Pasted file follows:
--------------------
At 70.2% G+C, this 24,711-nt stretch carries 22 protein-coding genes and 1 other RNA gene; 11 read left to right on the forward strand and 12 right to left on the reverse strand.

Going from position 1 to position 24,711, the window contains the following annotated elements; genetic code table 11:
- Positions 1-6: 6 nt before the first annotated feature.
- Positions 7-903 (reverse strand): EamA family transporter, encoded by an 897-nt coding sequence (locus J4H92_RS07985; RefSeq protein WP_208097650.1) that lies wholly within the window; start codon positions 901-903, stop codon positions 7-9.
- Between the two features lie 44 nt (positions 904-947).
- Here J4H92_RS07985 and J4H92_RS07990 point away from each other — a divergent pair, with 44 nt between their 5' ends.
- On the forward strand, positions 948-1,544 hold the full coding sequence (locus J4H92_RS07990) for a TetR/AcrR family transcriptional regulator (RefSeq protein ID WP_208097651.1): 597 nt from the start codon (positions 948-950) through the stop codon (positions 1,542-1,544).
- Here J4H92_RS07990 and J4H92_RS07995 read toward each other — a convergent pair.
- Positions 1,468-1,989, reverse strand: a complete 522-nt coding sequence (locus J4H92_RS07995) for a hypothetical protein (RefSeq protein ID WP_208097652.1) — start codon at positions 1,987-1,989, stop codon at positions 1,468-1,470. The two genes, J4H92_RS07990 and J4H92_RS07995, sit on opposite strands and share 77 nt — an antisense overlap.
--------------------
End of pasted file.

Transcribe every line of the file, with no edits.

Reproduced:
At 70.2% G+C, this 24,711-nt stretch carries 22 protein-coding genes and 1 other RNA gene; 11 read left to right on the forward strand and 12 right to left on the reverse strand.

Going from position 1 to position 24,711, the window contains the following annotated elements; genetic code table 11:
- Positions 1-6: 6 nt before the first annotated feature.
- Positions 7-903 (reverse strand): EamA family transporter, encoded by an 897-nt coding sequence (locus J4H92_RS07985; RefSeq protein WP_208097650.1) that lies wholly within the window; start codon positions 901-903, stop codon positions 7-9.
- Between the two features lie 44 nt (positions 904-947).
- Here J4H92_RS07985 and J4H92_RS07990 point away from each other — a divergent pair, with 44 nt between their 5' ends.
- On the forward strand, positions 948-1,544 hold the full coding sequence (locus J4H92_RS07990) for a TetR/AcrR family transcriptional regulator (RefSeq protein ID WP_208097651.1): 597 nt from the start codon (positions 948-950) through the stop codon (positions 1,542-1,544).
- Here J4H92_RS07990 and J4H92_RS07995 read toward each other — a convergent pair.
- Positions 1,468-1,989, reverse strand: a complete 522-nt coding sequence (locus J4H92_RS07995) for a hypothetical protein (RefSeq protein ID WP_208097652.1) — start codon at positions 1,987-1,989, stop codon at positions 1,468-1,470. The two genes, J4H92_RS07990 and J4H92_RS07995, sit on opposite strands and share 77 nt — an antisense overlap.